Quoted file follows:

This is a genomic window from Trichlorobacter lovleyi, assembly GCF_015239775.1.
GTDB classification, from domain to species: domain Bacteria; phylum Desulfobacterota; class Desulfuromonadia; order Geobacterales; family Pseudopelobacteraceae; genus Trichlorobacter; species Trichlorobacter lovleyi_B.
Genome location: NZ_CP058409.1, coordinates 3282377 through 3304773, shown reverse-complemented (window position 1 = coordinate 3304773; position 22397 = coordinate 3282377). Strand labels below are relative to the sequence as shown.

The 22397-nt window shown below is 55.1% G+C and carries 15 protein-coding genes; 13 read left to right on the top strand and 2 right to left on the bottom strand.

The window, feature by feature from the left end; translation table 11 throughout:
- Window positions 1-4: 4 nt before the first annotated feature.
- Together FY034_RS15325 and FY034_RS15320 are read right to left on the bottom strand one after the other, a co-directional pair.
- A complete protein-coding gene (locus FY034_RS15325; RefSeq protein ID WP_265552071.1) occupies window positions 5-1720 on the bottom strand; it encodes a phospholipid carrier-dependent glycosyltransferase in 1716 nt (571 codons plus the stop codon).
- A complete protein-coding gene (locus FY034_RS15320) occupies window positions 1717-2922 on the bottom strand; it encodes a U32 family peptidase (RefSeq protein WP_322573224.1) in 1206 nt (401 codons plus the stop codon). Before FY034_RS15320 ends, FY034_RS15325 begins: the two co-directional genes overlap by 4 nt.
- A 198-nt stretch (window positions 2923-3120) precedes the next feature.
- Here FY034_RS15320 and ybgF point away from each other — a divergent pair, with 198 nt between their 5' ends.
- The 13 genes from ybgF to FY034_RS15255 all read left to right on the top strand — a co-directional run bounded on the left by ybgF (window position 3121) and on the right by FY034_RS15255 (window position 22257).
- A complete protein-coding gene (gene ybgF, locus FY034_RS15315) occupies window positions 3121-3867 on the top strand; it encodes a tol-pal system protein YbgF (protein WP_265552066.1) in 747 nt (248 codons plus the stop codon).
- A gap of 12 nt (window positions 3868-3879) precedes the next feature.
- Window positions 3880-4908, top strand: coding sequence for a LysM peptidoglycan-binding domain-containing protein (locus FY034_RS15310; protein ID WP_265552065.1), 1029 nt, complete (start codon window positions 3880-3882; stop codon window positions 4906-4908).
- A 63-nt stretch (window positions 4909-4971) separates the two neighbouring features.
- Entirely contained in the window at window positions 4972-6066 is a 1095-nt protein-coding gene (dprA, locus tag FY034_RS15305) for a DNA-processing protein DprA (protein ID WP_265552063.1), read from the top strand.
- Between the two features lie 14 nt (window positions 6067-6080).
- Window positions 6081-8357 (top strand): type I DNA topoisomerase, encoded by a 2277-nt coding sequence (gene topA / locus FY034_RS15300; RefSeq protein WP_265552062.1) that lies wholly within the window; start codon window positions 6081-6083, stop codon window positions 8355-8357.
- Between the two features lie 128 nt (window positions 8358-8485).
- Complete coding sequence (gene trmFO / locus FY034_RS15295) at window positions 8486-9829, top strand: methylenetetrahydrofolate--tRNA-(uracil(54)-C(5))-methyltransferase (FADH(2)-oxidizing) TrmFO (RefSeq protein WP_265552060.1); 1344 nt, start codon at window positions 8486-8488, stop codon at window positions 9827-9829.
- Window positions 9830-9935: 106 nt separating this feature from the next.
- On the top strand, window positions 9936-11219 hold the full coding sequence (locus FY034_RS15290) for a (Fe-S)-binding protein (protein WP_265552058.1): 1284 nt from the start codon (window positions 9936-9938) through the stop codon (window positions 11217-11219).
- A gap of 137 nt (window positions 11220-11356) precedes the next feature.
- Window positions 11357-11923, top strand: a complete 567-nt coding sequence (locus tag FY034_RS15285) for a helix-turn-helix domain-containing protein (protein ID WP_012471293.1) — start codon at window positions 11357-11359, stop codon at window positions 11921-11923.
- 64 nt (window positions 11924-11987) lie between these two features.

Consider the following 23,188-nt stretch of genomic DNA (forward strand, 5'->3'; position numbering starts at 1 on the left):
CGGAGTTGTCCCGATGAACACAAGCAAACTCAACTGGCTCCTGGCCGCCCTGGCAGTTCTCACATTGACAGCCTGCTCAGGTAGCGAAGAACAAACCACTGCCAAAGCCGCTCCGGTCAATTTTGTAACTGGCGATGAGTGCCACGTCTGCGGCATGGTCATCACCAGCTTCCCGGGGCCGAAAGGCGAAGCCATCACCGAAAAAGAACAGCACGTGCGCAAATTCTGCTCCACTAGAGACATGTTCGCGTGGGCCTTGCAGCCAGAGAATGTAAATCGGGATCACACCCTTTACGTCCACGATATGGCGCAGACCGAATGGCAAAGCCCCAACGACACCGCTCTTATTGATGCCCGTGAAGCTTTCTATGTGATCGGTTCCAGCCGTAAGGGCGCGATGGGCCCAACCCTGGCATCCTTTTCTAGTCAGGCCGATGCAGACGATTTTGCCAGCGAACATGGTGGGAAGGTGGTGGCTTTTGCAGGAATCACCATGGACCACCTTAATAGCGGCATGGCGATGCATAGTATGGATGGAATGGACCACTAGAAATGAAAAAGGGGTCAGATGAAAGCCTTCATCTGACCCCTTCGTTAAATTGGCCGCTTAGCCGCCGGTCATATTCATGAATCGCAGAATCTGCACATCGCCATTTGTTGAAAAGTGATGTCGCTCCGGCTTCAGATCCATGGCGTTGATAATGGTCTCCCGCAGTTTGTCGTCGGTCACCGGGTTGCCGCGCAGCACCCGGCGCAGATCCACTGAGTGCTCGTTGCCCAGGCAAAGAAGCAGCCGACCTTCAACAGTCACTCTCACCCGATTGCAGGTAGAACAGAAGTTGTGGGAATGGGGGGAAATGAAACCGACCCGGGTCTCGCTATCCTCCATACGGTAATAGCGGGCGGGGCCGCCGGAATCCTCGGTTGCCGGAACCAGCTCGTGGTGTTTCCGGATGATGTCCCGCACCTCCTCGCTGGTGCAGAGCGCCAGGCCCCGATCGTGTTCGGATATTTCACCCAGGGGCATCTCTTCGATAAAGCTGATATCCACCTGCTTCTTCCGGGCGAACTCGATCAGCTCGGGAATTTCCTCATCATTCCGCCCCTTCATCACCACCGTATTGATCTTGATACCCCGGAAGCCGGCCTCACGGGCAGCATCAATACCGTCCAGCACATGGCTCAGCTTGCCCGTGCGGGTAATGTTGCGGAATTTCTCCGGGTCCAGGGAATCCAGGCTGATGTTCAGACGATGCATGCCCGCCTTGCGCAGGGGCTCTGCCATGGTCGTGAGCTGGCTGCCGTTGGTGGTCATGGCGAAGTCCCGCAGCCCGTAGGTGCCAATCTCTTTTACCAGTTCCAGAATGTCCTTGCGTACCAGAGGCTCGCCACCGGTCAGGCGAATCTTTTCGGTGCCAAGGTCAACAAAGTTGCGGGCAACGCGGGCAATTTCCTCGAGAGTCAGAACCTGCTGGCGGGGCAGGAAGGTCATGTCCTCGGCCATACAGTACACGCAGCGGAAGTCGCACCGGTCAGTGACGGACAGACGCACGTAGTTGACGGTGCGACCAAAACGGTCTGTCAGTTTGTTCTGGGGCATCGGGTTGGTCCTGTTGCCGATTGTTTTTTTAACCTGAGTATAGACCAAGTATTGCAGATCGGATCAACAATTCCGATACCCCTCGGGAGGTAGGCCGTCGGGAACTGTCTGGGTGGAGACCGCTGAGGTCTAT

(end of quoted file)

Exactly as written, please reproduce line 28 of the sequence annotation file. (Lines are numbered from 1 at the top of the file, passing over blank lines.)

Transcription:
CGGAGTTGTCCCGATGAACACAAGCAAACTCAACTGGCTCCTGGCCGCCCTGGCAGTTCTCACATTGACAGCCTGCTCAGGTAGCGAAGAACAAACCACTGCCAAAGCCGCTCCGGTCAATTTTGTAACTGGCGATGAGTGCCACGTCTGCGGCATGGTCATCACCAGCTTCCCGGGGCCGAAAGGCGAAGCCATCACCGAAAAAGAACAGCACGTGCGCAAATTCTGCTCCACTAGAGACATGTTCGCGTGGGCCTTGCAGCCAGAGAATGTAAATCGGGATCACACCCTTTACGTCCACGATATGGCGCAGACCGAATGGCAAAGCCCCAACGACACCGCTCTTATTGATGCCCGTGAAGCTTTCTATGTGATCGGTTCCAGCCGTAAGGGCGCGATGGGCCCAACCCTGGCATCCTTTTCTAGTCAGGCCGATGCAGACGATTTTGCCAGCGAACATGGTGGGAAGGTGGTGGCTTTTGCAGGAATCACCATGGACCACCTTAATAGCGGCATGGCGATGCATAGTATGGATGGAATGGACCACTAGAAATGAAAAAGGGGTCAGATGAAAGCCTTCATCTGACCCCTTCGTTAAATTGGCCGCTTAGCCGCCGGTCATATTCATGAATCGCAGAATCTGCACATCGCCATTTGTTGAAAAGTGATGTCGCTCCGGCTTCAGATCCATGGCGTTGATAATGGTCTCCCGCAGTTTGTCGTCGGTCACCGGGTTGCCGCGCAGCACCCGGCGCAGATCCACTGAGTGCTCGTTGCCCAGGCAAAGAAGCAGCCGACCTTCAACAGTCACTCTCACCCGATTGCAGGTAGAACAGAAGTTGTGGGAATGGGGGGAAATGAAACCGACCCGGGTCTCGCTATCCTCCATACGGTAATAGCGGGCGGGGCCGCCGGAATCCTCGGTTGCCGGAACCAGCTCGTGGTGTTTCCGGATGATGTCCCGCACCTCCTCGCTGGTGCAGAGCGCCAGGCCCCGATCGTGTTCGGATATTTCACCCAGGGGCATCTCTTCGATAAAGCTGATATCCACCTGCTTCTTCCGGGCGAACTCGATCAGCTCGGGAATTTCCTCATCATTCCGCCCCTTCATCACCACCGTATTGATCTTGATACCCCGGAAGCCGGCCTCACGGGCAGCATCAATACCGTCCAGCACATGGCTCAGCTTGCCCGTGCGGGTAATGTTGCGGAATTTCTCCGGGTCCAGGGAATCCAGGCTGATGTTCAGACGATGCATGCCCGCCTTGCGCAGGGGCTCTGCCATGGTCGTGAGCTGGCTGCCGTTGGTGGTCATGGCGAAGTCCCGCAGCCCGTAGGTGCCAATCTCTTTTACCAGTTCCAGAATGTCCTTGCGTACCAGAGGCTCGCCACCGGTCAGGCGAATCTTTTCGGTGCCAAGGTCAACAAAGTTGCGGGCAACGCGGGCAATTTCCTCGAGAGTCAGAACCTGCTGGCGGGGCAGGAAGGTCATGTCCTCGGCCATACAGTACACGCAGCGGAAGTCGCACCGGTCAGTGACGGACAGACGCACGTAGTTGACGGTGCGACCAAAACGGTCTGTCAGTTTGTTCTGGGGCATCGGGTTGGTCCTGTTGCCGATTGTTTTTTTAACCTGAGTATAGACCAAGTATTGCAGATCGGATCAACAATTCCGATACCCCTCGGGAGGTAGGCCGTCGGGAACTGTCTGGGTGGAGACCGCTGAGGTCTAT